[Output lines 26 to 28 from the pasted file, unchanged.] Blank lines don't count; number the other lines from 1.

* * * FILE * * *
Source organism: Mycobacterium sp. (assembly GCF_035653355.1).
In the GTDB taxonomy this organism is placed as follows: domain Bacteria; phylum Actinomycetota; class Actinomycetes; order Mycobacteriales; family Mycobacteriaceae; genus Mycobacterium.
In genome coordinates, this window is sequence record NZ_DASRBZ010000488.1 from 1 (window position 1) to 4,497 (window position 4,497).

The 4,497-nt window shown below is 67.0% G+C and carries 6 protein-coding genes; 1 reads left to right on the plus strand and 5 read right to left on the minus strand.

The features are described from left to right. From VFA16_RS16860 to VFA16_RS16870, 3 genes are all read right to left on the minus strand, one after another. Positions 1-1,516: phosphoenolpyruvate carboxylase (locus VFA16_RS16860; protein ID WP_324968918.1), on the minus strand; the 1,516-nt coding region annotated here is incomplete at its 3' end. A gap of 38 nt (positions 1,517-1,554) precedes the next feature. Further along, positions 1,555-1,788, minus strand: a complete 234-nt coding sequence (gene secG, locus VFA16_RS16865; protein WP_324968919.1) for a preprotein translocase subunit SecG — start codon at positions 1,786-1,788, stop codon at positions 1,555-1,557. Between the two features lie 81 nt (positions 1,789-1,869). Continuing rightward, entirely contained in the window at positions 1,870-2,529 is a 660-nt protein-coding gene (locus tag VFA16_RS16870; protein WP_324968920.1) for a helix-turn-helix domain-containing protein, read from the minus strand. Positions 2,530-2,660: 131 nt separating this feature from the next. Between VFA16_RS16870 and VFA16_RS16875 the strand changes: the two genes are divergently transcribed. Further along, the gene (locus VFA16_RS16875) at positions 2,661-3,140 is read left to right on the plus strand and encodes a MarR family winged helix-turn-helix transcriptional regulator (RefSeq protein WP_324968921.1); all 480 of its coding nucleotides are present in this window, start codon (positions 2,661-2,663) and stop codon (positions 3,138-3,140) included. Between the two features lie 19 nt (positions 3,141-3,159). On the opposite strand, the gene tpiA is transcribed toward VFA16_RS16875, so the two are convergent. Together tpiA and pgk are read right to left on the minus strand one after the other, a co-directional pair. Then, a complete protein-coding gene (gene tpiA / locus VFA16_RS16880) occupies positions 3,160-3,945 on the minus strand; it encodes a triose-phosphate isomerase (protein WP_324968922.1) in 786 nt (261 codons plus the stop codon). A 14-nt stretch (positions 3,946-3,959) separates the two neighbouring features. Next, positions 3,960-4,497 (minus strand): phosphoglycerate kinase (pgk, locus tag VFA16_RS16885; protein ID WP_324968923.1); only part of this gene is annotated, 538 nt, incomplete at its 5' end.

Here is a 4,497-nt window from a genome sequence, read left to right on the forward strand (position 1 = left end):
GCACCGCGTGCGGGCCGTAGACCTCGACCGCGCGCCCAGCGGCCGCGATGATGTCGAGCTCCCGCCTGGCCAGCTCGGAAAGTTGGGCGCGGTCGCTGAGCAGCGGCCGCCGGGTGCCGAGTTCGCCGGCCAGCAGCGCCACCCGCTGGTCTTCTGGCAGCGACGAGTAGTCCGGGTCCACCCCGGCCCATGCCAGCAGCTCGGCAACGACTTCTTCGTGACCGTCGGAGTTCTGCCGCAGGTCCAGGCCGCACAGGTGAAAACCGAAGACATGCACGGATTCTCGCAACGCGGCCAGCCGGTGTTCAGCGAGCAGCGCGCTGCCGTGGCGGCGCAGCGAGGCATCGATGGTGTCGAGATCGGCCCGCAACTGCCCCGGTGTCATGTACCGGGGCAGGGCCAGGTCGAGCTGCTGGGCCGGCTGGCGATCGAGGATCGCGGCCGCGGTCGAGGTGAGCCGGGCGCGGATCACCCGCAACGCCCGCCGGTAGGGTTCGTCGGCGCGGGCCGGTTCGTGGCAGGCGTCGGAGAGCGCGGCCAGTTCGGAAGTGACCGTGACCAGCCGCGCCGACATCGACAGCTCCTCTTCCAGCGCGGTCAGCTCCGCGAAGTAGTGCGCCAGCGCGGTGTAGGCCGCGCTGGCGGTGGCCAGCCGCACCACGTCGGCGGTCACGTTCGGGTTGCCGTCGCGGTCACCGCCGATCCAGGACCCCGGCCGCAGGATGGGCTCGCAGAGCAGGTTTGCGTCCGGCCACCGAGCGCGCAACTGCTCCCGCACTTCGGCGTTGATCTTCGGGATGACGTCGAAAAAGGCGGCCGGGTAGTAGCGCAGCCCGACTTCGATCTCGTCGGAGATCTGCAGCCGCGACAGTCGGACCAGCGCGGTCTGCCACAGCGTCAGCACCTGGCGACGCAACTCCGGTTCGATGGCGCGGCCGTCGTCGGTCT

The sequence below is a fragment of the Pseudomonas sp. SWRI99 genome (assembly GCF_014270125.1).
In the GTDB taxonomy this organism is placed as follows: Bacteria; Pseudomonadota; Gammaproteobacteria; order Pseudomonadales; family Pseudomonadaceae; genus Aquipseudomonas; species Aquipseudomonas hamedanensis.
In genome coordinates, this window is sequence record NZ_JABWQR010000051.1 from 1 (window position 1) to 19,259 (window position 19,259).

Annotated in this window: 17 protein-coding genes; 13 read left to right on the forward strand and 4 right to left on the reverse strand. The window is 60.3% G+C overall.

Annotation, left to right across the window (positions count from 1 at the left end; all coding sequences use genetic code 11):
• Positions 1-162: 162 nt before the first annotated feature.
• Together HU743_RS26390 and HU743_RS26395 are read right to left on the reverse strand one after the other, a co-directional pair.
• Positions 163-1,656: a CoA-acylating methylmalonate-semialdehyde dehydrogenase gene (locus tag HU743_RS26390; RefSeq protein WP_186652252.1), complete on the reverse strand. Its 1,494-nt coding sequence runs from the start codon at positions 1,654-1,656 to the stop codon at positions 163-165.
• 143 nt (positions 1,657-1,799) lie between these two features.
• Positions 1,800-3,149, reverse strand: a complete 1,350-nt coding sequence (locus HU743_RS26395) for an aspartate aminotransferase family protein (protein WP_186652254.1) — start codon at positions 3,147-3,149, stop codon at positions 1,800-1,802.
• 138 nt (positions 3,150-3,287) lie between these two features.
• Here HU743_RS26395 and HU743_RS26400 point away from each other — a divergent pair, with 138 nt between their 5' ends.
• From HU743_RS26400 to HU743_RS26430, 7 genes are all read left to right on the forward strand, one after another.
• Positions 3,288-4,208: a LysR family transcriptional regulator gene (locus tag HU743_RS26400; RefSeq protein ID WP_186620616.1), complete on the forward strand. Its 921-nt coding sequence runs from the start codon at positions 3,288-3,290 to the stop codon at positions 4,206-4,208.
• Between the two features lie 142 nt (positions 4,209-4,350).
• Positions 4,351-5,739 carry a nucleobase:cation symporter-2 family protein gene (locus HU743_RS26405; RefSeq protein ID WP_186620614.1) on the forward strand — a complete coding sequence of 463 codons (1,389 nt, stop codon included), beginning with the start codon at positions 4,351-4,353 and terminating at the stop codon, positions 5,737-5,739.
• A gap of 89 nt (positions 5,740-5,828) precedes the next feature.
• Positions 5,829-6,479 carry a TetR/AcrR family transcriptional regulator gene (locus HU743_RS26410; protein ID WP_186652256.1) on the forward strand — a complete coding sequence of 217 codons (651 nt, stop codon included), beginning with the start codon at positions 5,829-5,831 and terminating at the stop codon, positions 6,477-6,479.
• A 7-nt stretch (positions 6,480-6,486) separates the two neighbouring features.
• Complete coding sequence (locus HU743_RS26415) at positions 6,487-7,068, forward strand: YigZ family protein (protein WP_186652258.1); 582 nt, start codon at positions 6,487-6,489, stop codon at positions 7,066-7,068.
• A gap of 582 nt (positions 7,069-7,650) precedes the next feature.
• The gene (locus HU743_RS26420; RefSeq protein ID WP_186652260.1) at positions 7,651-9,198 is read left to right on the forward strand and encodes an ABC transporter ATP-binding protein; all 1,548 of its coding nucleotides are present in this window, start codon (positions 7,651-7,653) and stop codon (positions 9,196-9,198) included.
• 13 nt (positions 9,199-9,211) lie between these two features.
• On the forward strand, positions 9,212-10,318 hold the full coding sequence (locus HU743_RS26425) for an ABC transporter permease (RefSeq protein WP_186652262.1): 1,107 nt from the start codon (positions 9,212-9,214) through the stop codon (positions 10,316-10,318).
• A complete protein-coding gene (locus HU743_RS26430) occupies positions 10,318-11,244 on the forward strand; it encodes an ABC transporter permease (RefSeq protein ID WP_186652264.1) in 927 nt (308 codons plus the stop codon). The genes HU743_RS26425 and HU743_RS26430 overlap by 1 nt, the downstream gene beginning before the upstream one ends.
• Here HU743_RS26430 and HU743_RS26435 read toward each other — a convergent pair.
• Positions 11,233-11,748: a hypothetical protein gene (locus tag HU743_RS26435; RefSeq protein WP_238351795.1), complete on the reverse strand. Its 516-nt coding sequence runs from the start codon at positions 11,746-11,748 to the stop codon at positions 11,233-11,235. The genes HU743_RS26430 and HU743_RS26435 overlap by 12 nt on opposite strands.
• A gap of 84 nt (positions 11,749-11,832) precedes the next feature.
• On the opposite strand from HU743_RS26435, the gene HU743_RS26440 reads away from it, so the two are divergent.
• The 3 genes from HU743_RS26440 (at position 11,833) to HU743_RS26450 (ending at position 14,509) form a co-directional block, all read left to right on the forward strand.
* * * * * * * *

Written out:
• A 7-nt stretch (positions 6,480-6,486) separates the two neighbouring features.
• Complete coding sequence (locus HU743_RS26415) at positions 6,487-7,068, forward strand: YigZ family protein (protein WP_186652258.1); 582 nt, start codon at positions 6,487-6,489, stop codon at positions 7,066-7,068.
• A gap of 582 nt (positions 7,069-7,650) precedes the next feature.